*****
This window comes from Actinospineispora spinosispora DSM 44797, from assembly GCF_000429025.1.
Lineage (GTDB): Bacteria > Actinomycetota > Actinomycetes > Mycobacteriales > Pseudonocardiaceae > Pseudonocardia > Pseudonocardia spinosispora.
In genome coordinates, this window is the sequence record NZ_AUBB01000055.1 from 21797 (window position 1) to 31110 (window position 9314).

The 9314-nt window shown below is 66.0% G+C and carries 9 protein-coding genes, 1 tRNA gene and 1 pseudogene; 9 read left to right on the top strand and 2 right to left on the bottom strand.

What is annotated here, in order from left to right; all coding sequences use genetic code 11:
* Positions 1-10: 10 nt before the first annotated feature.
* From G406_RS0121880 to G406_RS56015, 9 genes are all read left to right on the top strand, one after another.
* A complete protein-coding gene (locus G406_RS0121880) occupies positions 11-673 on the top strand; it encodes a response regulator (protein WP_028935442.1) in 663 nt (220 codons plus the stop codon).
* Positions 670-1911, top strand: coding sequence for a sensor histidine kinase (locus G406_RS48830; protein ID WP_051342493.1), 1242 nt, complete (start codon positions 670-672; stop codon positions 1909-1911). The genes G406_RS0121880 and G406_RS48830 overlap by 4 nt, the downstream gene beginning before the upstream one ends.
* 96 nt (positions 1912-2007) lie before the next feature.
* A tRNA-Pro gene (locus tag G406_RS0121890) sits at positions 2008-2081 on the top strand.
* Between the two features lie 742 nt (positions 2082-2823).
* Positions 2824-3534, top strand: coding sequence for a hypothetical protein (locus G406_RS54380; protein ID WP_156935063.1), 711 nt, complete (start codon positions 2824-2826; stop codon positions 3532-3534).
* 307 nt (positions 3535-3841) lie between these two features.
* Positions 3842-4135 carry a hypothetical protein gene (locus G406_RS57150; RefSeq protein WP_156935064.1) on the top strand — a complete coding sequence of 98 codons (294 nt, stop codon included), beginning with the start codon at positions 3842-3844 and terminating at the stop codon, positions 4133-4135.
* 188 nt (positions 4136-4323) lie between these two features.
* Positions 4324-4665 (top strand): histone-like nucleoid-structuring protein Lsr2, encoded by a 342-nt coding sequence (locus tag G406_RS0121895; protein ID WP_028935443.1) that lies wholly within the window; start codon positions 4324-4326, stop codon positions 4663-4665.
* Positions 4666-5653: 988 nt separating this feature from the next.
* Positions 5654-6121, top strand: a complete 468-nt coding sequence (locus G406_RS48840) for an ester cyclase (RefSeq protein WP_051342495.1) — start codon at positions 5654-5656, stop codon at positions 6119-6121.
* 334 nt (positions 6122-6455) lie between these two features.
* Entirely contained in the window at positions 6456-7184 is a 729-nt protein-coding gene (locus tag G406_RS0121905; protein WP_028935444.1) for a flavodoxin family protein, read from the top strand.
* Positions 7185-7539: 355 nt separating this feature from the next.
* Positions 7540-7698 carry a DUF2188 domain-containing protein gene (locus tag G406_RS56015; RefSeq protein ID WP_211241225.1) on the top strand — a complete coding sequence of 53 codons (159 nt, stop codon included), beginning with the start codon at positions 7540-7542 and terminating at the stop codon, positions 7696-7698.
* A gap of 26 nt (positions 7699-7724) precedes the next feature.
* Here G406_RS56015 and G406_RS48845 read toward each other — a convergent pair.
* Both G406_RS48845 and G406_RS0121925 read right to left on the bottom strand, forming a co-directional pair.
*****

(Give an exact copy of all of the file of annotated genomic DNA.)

This window comes from Actinospineispora spinosispora DSM 44797, from assembly GCF_000429025.1.
Lineage (GTDB): Bacteria > Actinomycetota > Actinomycetes > Mycobacteriales > Pseudonocardiaceae > Pseudonocardia > Pseudonocardia spinosispora.
In genome coordinates, this window is the sequence record NZ_AUBB01000055.1 from 21797 (window position 1) to 31110 (window position 9314).

The 9314-nt window shown below is 66.0% G+C and carries 9 protein-coding genes, 1 tRNA gene and 1 pseudogene; 9 read left to right on the top strand and 2 right to left on the bottom strand.

What is annotated here, in order from left to right; all coding sequences use genetic code 11:
* Positions 1-10: 10 nt before the first annotated feature.
* From G406_RS0121880 to G406_RS56015, 9 genes are all read left to right on the top strand, one after another.
* A complete protein-coding gene (locus G406_RS0121880) occupies positions 11-673 on the top strand; it encodes a response regulator (protein WP_028935442.1) in 663 nt (220 codons plus the stop codon).
* Positions 670-1911, top strand: coding sequence for a sensor histidine kinase (locus G406_RS48830; protein ID WP_051342493.1), 1242 nt, complete (start codon positions 670-672; stop codon positions 1909-1911). The genes G406_RS0121880 and G406_RS48830 overlap by 4 nt, the downstream gene beginning before the upstream one ends.
* 96 nt (positions 1912-2007) lie before the next feature.
* A tRNA-Pro gene (locus tag G406_RS0121890) sits at positions 2008-2081 on the top strand.
* Between the two features lie 742 nt (positions 2082-2823).
* Positions 2824-3534, top strand: coding sequence for a hypothetical protein (locus G406_RS54380; protein ID WP_156935063.1), 711 nt, complete (start codon positions 2824-2826; stop codon positions 3532-3534).
* 307 nt (positions 3535-3841) lie between these two features.
* Positions 3842-4135 carry a hypothetical protein gene (locus G406_RS57150; RefSeq protein WP_156935064.1) on the top strand — a complete coding sequence of 98 codons (294 nt, stop codon included), beginning with the start codon at positions 3842-3844 and terminating at the stop codon, positions 4133-4135.
* 188 nt (positions 4136-4323) lie between these two features.
* Positions 4324-4665 (top strand): histone-like nucleoid-structuring protein Lsr2, encoded by a 342-nt coding sequence (locus tag G406_RS0121895; protein ID WP_028935443.1) that lies wholly within the window; start codon positions 4324-4326, stop codon positions 4663-4665.
* Positions 4666-5653: 988 nt separating this feature from the next.
* Positions 5654-6121, top strand: a complete 468-nt coding sequence (locus G406_RS48840) for an ester cyclase (RefSeq protein WP_051342495.1) — start codon at positions 5654-5656, stop codon at positions 6119-6121.
* 334 nt (positions 6122-6455) lie between these two features.
* Entirely contained in the window at positions 6456-7184 is a 729-nt protein-coding gene (locus tag G406_RS0121905; protein WP_028935444.1) for a flavodoxin family protein, read from the top strand.
* Positions 7185-7539: 355 nt separating this feature from the next.
* Positions 7540-7698 carry a DUF2188 domain-containing protein gene (locus tag G406_RS56015; RefSeq protein ID WP_211241225.1) on the top strand — a complete coding sequence of 53 codons (159 nt, stop codon included), beginning with the start codon at positions 7540-7542 and terminating at the stop codon, positions 7696-7698.
* A gap of 26 nt (positions 7699-7724) precedes the next feature.
* Here G406_RS56015 and G406_RS48845 read toward each other — a convergent pair.
* Both G406_RS48845 and G406_RS0121925 read right to left on the bottom strand, forming a co-directional pair.